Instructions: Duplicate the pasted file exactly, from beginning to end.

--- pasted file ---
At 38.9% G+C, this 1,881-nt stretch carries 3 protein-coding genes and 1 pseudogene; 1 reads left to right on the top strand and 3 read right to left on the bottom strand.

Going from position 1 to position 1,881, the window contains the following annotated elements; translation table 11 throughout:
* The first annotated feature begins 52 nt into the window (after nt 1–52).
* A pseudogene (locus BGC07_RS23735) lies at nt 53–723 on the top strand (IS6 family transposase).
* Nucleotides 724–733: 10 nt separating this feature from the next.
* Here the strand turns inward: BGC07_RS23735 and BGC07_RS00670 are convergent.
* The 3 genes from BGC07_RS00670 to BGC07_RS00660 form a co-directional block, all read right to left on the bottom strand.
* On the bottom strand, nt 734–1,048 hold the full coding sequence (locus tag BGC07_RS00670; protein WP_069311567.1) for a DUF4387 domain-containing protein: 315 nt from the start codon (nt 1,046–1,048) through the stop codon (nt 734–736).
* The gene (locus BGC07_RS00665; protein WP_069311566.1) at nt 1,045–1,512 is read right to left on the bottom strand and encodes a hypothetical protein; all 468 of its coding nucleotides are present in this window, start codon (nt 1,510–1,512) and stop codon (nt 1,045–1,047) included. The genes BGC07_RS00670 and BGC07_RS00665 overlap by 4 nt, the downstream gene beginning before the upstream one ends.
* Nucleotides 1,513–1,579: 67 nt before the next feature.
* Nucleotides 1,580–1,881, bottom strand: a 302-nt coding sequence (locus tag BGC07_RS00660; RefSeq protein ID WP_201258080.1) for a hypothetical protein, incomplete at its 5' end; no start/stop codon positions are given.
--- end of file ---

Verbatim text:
At 38.9% G+C, this 1,881-nt stretch carries 3 protein-coding genes and 1 pseudogene; 1 reads left to right on the top strand and 3 read right to left on the bottom strand.

Going from position 1 to position 1,881, the window contains the following annotated elements; translation table 11 throughout:
* The first annotated feature begins 52 nt into the window (after nt 1–52).
* A pseudogene (locus BGC07_RS23735) lies at nt 53–723 on the top strand (IS6 family transposase).
* Nucleotides 724–733: 10 nt separating this feature from the next.
* Here the strand turns inward: BGC07_RS23735 and BGC07_RS00670 are convergent.
* The 3 genes from BGC07_RS00670 to BGC07_RS00660 form a co-directional block, all read right to left on the bottom strand.
* On the bottom strand, nt 734–1,048 hold the full coding sequence (locus tag BGC07_RS00670; protein WP_069311567.1) for a DUF4387 domain-containing protein: 315 nt from the start codon (nt 1,046–1,048) through the stop codon (nt 734–736).
* The gene (locus BGC07_RS00665; protein WP_069311566.1) at nt 1,045–1,512 is read right to left on the bottom strand and encodes a hypothetical protein; all 468 of its coding nucleotides are present in this window, start codon (nt 1,510–1,512) and stop codon (nt 1,045–1,047) included. The genes BGC07_RS00670 and BGC07_RS00665 overlap by 4 nt, the downstream gene beginning before the upstream one ends.
* Nucleotides 1,513–1,579: 67 nt before the next feature.
* Nucleotides 1,580–1,881, bottom strand: a 302-nt coding sequence (locus tag BGC07_RS00660; RefSeq protein ID WP_201258080.1) for a hypothetical protein, incomplete at its 5' end; no start/stop codon positions are given.